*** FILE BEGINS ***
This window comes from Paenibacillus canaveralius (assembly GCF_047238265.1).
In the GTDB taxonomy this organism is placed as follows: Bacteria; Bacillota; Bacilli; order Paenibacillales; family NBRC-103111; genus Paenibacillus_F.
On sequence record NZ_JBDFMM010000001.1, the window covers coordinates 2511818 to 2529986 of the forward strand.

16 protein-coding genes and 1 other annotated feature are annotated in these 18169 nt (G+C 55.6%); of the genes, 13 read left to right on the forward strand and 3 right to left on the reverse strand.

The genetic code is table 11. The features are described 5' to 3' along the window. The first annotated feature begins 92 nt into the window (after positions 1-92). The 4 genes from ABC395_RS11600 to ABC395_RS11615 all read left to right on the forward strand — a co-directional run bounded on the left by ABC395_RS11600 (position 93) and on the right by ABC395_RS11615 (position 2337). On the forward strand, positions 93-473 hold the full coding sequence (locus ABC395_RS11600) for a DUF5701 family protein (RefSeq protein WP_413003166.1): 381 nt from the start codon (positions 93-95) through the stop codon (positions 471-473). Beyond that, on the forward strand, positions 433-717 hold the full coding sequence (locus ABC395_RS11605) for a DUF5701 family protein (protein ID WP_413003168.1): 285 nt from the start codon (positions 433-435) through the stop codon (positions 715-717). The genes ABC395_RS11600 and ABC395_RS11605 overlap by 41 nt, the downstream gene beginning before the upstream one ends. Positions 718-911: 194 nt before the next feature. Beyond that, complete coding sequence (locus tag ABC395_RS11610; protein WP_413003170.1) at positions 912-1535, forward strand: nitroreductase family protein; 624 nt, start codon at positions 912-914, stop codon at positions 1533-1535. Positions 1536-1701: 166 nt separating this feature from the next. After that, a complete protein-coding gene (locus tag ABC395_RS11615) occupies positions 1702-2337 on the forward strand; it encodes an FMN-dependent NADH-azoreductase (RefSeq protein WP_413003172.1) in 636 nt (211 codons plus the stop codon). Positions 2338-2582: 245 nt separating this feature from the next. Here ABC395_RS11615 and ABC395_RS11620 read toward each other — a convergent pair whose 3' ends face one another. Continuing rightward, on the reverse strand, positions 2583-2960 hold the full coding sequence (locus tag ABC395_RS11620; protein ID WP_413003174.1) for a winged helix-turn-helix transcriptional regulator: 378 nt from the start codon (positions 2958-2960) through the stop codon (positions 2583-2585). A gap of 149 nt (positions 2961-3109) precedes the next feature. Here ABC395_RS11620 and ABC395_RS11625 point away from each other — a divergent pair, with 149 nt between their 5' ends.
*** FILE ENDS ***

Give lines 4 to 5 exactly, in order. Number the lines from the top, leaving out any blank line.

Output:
16 protein-coding genes and 1 other annotated feature are annotated in these 18169 nt (G+C 55.6%); of the genes, 13 read left to right on the forward strand and 3 right to left on the reverse strand.

The genetic code is table 11. The features are described 5' to 3' along the window. The first annotated feature begins 92 nt into the window (after positions 1-92). The 4 genes from ABC395_RS11600 to ABC395_RS11615 all read left to right on the forward strand — a co-directional run bounded on the left by ABC395_RS11600 (position 93) and on the right by ABC395_RS11615 (position 2337). On the forward strand, positions 93-473 hold the full coding sequence (locus ABC395_RS11600) for a DUF5701 family protein (RefSeq protein WP_413003166.1): 381 nt from the start codon (positions 93-95) through the stop codon (positions 471-473). Beyond that, on the forward strand, positions 433-717 hold the full coding sequence (locus ABC395_RS11605) for a DUF5701 family protein (protein ID WP_413003168.1): 285 nt from the start codon (positions 433-435) through the stop codon (positions 715-717). The genes ABC395_RS11600 and ABC395_RS11605 overlap by 41 nt, the downstream gene beginning before the upstream one ends. Positions 718-911: 194 nt before the next feature. Beyond that, complete coding sequence (locus tag ABC395_RS11610; protein WP_413003170.1) at positions 912-1535, forward strand: nitroreductase family protein; 624 nt, start codon at positions 912-914, stop codon at positions 1533-1535. Positions 1536-1701: 166 nt separating this feature from the next. After that, a complete protein-coding gene (locus tag ABC395_RS11615) occupies positions 1702-2337 on the forward strand; it encodes an FMN-dependent NADH-azoreductase (RefSeq protein WP_413003172.1) in 636 nt (211 codons plus the stop codon). Positions 2338-2582: 245 nt separating this feature from the next. Here ABC395_RS11615 and ABC395_RS11620 read toward each other — a convergent pair whose 3' ends face one another. Continuing rightward, on the reverse strand, positions 2583-2960 hold the full coding sequence (locus tag ABC395_RS11620; protein ID WP_413003174.1) for a winged helix-turn-helix transcriptional regulator: 378 nt from the start codon (positions 2958-2960) through the stop codon (positions 2583-2585). A gap of 149 nt (positions 2961-3109) precedes the next feature. Here ABC395_RS11620 and ABC395_RS11625 point away from each other — a divergent pair, with 149 nt between their 5' ends.